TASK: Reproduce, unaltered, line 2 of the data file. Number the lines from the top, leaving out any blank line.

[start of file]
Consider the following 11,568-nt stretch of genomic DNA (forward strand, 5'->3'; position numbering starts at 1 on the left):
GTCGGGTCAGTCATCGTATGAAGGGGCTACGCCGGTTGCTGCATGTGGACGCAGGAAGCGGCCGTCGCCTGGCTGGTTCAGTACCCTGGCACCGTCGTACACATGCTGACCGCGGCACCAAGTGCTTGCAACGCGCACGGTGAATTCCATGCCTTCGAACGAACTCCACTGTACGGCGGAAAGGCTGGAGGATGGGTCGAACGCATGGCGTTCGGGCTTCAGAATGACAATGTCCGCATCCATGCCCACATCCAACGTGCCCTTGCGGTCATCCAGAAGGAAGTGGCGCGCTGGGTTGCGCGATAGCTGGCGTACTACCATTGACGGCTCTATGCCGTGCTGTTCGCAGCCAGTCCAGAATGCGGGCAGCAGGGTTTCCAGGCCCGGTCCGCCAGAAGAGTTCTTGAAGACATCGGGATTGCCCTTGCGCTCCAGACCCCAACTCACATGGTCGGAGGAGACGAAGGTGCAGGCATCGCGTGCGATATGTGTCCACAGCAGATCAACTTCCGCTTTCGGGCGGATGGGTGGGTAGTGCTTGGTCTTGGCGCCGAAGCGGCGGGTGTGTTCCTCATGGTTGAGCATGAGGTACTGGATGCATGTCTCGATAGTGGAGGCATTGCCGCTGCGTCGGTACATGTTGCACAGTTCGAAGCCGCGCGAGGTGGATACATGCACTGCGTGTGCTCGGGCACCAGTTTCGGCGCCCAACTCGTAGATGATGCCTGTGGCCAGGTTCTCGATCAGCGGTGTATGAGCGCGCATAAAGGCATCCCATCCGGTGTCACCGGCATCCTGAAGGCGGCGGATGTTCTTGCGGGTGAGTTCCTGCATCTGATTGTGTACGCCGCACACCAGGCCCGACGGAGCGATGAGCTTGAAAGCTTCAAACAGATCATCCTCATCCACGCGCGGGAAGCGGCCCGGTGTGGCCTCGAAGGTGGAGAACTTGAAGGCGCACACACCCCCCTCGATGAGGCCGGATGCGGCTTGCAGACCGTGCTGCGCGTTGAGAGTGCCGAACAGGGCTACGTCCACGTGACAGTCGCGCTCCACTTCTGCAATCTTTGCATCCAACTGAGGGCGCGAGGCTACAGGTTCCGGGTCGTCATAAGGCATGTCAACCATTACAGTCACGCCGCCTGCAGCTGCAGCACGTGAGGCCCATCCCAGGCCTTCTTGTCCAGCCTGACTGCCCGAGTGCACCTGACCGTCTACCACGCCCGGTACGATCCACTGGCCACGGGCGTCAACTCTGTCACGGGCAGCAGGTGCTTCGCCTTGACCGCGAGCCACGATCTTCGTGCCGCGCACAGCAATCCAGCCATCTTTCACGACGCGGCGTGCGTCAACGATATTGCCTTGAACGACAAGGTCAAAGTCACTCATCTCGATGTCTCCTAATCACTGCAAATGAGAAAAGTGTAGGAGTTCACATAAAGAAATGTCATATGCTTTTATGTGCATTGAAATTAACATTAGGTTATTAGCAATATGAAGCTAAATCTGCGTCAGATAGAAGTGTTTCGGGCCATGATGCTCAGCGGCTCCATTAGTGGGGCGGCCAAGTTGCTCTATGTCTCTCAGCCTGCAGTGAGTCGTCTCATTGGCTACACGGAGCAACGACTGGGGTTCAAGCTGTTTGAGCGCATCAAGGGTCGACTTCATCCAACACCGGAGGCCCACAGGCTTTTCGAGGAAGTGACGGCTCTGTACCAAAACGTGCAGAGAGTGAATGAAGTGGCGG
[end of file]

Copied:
GTCGGGTCAGTCATCGTATGAAGGGGCTACGCCGGTTGCTGCATGTGGACGCAGGAAGCGGCCGTCGCCTGGCTGGTTCAGTACCCTGGCACCGTCGTACACATGCTGACCGCGGCACCAAGTGCTTGCAACGCGCACGGTGAATTCCATGCCTTCGAACGAACTCCACTGTACGGCGGAAAGGCTGGAGGATGGGTCGAACGCATGGCGTTCGGGCTTCAGAATGACAATGTCCGCATCCATGCCCACATCCAACGTGCCCTTGCGGTCATCCAGAAGGAAGTGGCGCGCTGGGTTGCGCGATAGCTGGCGTACTACCATTGACGGCTCTATGCCGTGCTGTTCGCAGCCAGTCCAGAATGCGGGCAGCAGGGTTTCCAGGCCCGGTCCGCCAGAAGAGTTCTTGAAGACATCGGGATTGCCCTTGCGCTCCAGACCCCAACTCACATGGTCGGAGGAGACGAAGGTGCAGGCATCGCGTGCGATATGTGTCCACAGCAGATCAACTTCCGCTTTCGGGCGGATGGGTGGGTAGTGCTTGGTCTTGGCGCCGAAGCGGCGGGTGTGTTCCTCATGGTTGAGCATGAGGTACTGGATGCATGTCTCGATAGTGGAGGCATTGCCGCTGCGTCGGTACATGTTGCACAGTTCGAAGCCGCGCGAGGTGGATACATGCACTGCGTGTGCTCGGGCACCAGTTTCGGCGCCCAACTCGTAGATGATGCCTGTGGCCAGGTTCTCGATCAGCGGTGTATGAGCGCGCATAAAGGCATCCCATCCGGTGTCACCGGCATCCTGAAGGCGGCGGATGTTCTTGCGGGTGAGTTCCTGCATCTGATTGTGTACGCCGCACACCAGGCCCGACGGAGCGATGAGCTTGAAAGCTTCAAACAGATCATCCTCATCCACGCGCGGGAAGCGGCCCGGTGTGGCCTCGAAGGTGGAGAACTTGAAGGCGCACACACCCCCCTCGATGAGGCCGGATGCGGCTTGCAGACCGTGCTGCGCGTTGAGAGTGCCGAACAGGGCTACGTCCACGTGACAGTCGCGCTCCACTTCTGCAATCTTTGCATCCAACTGAGGGCGCGAGGCTACAGGTTCCGGGTCGTCATAAGGCATGTCAACCATTACAGTCACGCCGCCTGCAGCTGCAGCACGTGAGGCCCATCCCAGGCCTTCTTGTCCAGCCTGACTGCCCGAGTGCACCTGACCGTCTACCACGCCCGGTACGATCCACTGGCCACGGGCGTCAACTCTGTCACGGGCAGCAGGTGCTTCGCCTTGACCGCGAGCCACGATCTTCGTGCCGCGCACAGCAATCCAGCCATCTTTCACGACGCGGCGTGCGTCAACGATATTGCCTTGAACGACAAGGTCAAAGTCACTCATCTCGATGTCTCCTAATCACTGCAAATGAGAAAAGTGTAGGAGTTCACATAAAGAAATGTCATATGCTTTTATGTGCATTGAAATTAACATTAGGTTATTAGCAATATGAAGCTAAATCTGCGTCAGATAGAAGTGTTTCGGGCCATGATGCTCAGCGGCTCCATTAGTGGGGCGGCCAAGTTGCTCTATGTCTCTCAGCCTGCAGTGAGTCGTCTCATTGGCTACACGGAGCAACGACTGGGGTTCAAGCTGTTTGAGCGCATCAAGGGTCGACTTCATCCAACACCGGAGGCCCACAGGCTTTTCGAGGAAGTGACGGCTCTGTACCAAAACGTGCAGAGAGTGAATGAAGTGGCGG